Wednesday, June 10, 2020

Ginger Chicken Chow Fun #Recipe by Leslie Karst

I have a weakness for Chow Fun. Those fat, toothsome noodles, pan-fried with vegetables and tender morsels of chicken or pork till everything takes on a slightly smoky flavor, make for a dish that’s simply irresistible to me.

And you know what? Chow Fun is pretty darn easy to prepare, as long as you have a wok or large skillet in your kitchen. And the dish can be made with any number of different vegetables and meats—or tofu. The trick is to pre-cut all your veg, cut up your meat or tofu and let it marinate for at least an hour before cooking, and pre-cook the noodles, then drain and toss them with oil so they don’t stick together while waiting to be added to the wok.

Then all you have to do is stir fry the ingredients in the order it takes for them to cook—starting with things like carrots and celery, which take the longest, and ending with leafy greens such as chard or bok choy leaves, which need only be wilted. 

Ginger Chicken Chow Fun
(serves 4)

Here’s a list of the ingredients I used, but feel free to change up the veg and meat to your own liking. (The amount of ginger I used—a 2” piece—makes for a quite gingery dish. If you don’t want it so spicy, use only a 1” piece.)

For the Marinade

1 T white vinegar
1 T oyster sauce
1 T soy sauce
1 T white sugar
1 T toasted sesame oil
1 t black pepper

For the Stir Fry

2 large chicken thighs or breasts, cut off the bone and cut into bite-sized pieces
1 T vegetable oil (for frying)
2 T sesame oil (1 to toss with the cooked noodles, 1 for frying)
3 T oyster sauce (to add at end of frying)
1 packet chow fun noodles (or 8 oz other noodles of your choice)
2 carrots, sliced into thin discs
5 spears celery, chopped
1 med. onion, sliced
1 bunch bok choy, chopped (separate the green from white)
1 1-2” piece ginger, peeled and finely chopped
3 cloves garlic, finely chopped
chili pepper flakes for garnish (if desired)

Here are the ingredients I used (the plumeria blossom is merely decorative):

(I forgot to include the vinegar in this photo):

And here are the veg, chopped:


Mix the marinade ingredients together in a medium bowl, add the chicken pieces, and toss together. Set aside. (If it’s going to be more than an hour before you cook the dish, put the bowl in the fridge, covered.)

Cook the pasta according to the directions on the package, making sure not to cook it past al dente (i.e., still having a bite to it), as it will be cooked more, later on.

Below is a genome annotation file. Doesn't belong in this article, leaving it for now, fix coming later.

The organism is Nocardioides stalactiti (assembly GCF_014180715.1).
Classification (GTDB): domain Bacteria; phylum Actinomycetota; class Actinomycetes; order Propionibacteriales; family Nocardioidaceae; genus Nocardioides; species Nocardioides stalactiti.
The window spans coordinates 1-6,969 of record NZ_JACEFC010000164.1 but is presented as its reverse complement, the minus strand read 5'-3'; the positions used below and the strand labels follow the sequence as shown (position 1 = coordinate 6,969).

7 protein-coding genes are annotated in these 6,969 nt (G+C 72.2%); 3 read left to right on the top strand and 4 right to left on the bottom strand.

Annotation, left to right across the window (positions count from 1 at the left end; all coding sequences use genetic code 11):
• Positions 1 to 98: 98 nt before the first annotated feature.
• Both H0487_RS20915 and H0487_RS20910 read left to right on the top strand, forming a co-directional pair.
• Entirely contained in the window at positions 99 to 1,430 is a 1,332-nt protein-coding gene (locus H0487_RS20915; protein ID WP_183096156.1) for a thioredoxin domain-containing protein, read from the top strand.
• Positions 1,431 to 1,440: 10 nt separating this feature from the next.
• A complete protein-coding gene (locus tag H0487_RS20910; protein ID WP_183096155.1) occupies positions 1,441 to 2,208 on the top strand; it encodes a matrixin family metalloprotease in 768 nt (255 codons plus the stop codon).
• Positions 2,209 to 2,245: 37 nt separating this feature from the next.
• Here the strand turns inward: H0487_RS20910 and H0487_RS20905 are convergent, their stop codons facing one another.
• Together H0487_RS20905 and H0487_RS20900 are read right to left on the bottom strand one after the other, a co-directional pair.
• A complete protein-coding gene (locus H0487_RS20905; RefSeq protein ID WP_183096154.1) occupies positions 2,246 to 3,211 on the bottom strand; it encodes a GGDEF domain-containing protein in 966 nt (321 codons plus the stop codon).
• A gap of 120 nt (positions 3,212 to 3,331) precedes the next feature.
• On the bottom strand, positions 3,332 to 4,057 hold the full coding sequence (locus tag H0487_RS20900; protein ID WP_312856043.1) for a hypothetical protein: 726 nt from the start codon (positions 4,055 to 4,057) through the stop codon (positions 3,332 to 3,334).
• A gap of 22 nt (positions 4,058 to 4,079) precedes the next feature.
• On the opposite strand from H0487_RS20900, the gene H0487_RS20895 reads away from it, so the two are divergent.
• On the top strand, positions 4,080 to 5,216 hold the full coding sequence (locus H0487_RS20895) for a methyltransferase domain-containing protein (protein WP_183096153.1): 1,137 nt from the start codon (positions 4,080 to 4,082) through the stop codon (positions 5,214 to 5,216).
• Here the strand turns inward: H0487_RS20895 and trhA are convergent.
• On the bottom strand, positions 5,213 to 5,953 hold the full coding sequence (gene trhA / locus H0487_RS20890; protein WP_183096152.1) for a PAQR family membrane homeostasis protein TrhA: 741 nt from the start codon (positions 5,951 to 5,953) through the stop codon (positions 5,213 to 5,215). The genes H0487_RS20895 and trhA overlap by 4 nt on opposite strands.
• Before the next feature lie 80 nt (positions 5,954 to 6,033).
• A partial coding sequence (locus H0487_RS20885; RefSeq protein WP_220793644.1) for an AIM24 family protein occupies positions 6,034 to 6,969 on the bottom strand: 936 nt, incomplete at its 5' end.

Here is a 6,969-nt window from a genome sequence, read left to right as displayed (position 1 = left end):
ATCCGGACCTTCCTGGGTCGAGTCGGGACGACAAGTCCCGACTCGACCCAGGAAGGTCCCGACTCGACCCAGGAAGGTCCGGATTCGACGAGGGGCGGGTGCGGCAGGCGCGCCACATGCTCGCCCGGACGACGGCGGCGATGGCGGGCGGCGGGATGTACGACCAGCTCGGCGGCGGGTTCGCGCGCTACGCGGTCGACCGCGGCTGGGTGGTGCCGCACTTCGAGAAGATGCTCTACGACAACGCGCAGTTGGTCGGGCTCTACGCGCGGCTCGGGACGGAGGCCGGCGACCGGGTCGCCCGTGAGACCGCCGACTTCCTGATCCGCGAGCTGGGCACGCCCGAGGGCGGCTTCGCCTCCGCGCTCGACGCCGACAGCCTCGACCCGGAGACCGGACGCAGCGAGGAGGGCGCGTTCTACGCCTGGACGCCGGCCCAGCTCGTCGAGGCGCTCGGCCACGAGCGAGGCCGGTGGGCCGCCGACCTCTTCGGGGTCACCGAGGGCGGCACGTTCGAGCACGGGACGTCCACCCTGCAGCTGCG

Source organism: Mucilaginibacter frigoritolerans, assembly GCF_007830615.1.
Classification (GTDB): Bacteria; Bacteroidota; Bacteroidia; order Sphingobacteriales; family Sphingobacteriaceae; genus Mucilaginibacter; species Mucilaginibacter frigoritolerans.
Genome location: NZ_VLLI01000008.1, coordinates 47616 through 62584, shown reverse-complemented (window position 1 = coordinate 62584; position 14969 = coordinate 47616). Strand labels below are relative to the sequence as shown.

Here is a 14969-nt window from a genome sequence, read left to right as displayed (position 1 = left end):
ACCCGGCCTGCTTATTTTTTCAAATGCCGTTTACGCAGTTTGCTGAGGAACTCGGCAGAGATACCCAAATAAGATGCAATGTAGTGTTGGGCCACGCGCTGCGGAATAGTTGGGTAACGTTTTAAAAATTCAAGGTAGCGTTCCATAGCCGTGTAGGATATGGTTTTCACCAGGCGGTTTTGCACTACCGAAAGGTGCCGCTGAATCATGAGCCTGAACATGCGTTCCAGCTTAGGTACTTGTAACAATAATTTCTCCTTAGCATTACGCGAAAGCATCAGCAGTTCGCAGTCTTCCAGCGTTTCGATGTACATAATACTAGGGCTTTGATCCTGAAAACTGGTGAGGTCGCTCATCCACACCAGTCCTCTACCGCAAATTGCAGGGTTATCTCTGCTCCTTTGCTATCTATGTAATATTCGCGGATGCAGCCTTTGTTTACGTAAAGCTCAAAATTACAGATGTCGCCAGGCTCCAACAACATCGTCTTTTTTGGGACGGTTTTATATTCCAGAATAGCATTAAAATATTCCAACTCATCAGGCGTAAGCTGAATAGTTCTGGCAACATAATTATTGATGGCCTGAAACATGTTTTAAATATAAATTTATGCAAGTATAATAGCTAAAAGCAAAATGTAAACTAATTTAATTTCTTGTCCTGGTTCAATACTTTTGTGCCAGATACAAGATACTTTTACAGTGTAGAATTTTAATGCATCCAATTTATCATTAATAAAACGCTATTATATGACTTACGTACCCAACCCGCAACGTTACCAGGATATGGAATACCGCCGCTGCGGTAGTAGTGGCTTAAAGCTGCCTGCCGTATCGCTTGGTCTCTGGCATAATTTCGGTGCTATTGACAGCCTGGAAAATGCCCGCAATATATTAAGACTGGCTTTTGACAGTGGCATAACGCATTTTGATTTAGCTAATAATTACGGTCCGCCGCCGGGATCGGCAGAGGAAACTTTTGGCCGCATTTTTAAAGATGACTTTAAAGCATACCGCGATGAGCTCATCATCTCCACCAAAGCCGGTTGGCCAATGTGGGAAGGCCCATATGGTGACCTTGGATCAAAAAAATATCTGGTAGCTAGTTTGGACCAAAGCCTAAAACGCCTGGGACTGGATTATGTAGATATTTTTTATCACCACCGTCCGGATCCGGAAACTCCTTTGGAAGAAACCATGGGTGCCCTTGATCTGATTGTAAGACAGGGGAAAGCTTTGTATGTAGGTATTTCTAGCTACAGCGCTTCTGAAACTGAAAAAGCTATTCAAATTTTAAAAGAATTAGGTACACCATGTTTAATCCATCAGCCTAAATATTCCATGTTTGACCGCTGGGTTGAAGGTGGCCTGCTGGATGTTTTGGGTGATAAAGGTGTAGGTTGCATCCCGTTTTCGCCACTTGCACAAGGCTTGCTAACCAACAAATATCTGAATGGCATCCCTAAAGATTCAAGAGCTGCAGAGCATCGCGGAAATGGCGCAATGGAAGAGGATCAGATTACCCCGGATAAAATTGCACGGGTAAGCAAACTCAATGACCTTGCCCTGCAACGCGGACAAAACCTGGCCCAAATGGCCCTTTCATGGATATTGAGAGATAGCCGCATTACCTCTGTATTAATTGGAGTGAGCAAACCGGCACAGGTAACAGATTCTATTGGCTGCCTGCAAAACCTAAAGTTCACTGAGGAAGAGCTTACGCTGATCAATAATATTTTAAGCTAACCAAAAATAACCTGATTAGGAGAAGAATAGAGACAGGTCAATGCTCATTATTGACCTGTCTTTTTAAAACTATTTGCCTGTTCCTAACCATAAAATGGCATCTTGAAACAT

Drain the pasta, then return to the pot and toss with 1 T sesame oil. Set aside.

Heat a large wok or skillet over medium-high heat, pour in 1 T vegetable oil, and heat till the oil starts to shimmer. Add the carrots and cook till they soften and start to brown on the edges, stirring often.

Add the celery to the pan, and continue frying and stirring often, till the celery starts to soften.

Next add the onions, and continue to stir-fry till they soften and start to brown on the edges.

Add the chicken along with the marinade.

Stir fry till the chicken pieces are cooked through and starting to brown. Then add the ginger and garlic.

Continue stir-frying for two minutes, then add the white part of the bok choy.

Cook for 2-3 more minutes, till the bok choy softens, then add the cooked chow fun noodles, along with 1 T more sesame oil.

You may want to crank the heat up to high at this point, as you stir fry the noodles along with the rest of the dish. Fry until the noodles start to brown and crisp up some, then add 3 T oyster sauce and stir it in.

Finally, add the green part of the bok choy:

Stir the greens into the chow fun, turn off the heat, and serve immediately. Top with chili pepper flakes, if desired.

Chī hǎo hē hǎo! (Enjoy your meal!)

The daughter of a law professor and a potter, Leslie Karst learned early, during family dinner conversations, the value of both careful analysis and the arts—ideal ingredients for a mystery story. Putting this early education to good use, she now writes the Sally Solari Mysteries, a culinary series set in Santa Cruz, California. An ex-lawyer like her sleuth, Leslie also has degrees in English literature and the culinary arts. She and her wife and their Jack Russell mix split their time between Santa Cruz and Hilo, Hawai‘i.

Leslie’s website  
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Leslie also blogs with Chicks on the Case 
All four Sally Solari Mysteries are available through Amazon, Barnes and Noble, and Bookshop.



  1. This looks delicious. And wonderfully adaptable.
    Spell Check let you down: "1 T toasted sesame oik"!
    You suggest thighs or breasts. There's a noticeable difference in meat amount between those. Plan accordingly.

  2. This does look very good. Once in awhile, I have cravings for this kind of dish.

  3. Taste-tested and proven GOOD!